The development and availability of purpose-built, mobile apps specifically for the custom manure application industry is very much an evolving landscape. Erb says it has really been fueled by the greater proliferation of mobile devices and smartphones. Software developers with an understanding of the communication power of these mobile devices have started creating applications aimed specifically at the custom manure application industry.
Spokesman for drag hose system provider Hydro Engineering, John Hochstein, says it is working with another company to explore the potential of making apps available for use on mobile devices with its system, but currently provides its customers with an FM radio communication system. It allows customers to start, stop, speed up and slow down pumps, as well as put the clutch in and out on the system engine. One challenge that the company has noted so far with an app system is the occasional unreliability of cell coverage in rural areas that customers would have to rely on with a mobile app type system, which is why the company is providing a more reliable FM radio communication system at the present time. Another concern is the potential cost of a mobile app control and communication system.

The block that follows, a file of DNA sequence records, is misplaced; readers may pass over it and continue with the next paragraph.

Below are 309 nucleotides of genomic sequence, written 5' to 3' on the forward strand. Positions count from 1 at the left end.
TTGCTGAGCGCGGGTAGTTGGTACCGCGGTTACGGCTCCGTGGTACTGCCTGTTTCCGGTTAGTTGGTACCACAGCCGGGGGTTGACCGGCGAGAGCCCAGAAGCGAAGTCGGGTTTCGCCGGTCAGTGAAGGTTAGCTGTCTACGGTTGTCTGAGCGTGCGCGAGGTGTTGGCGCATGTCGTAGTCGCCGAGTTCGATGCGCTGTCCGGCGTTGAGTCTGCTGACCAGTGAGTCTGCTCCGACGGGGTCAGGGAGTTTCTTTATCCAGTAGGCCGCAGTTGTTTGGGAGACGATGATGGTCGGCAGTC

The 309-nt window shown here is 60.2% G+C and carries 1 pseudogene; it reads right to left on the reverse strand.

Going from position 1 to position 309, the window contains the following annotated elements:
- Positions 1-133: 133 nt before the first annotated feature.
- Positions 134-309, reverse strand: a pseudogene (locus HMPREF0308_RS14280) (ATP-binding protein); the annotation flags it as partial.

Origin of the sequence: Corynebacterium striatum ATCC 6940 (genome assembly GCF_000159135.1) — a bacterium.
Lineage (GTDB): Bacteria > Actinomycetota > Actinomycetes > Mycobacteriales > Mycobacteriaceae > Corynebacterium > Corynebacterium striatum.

Puck acknowledges that his system is not perfect from the cellphone coverage standpoint, but the company has taken a few measures to minimize the problem. The system uses a five-watt antenna versus a quarter-watt antenna on a cellphone. Also, the system uses digital technology, which is the same technology to send text messages not voice messages. The company can also place 12-volt enhancers around the pump to improve the signal strength.
“It’s not perfect, but by the same token I haven’t seen anyone throw their cellphones away because they can’t get service all the time,” says Puck.
Attendees of this year’s North American Manur Expo, being held Aug. 22 in Prairie du Sac, Wis., will have an opportunity to learn more about the various options that are currently available to custom manure applicators. A presentation has been dedicated to this specific topic, featuring current users of the technology and their experiences with it. The planning team is considering live demonstrations of mobile apps.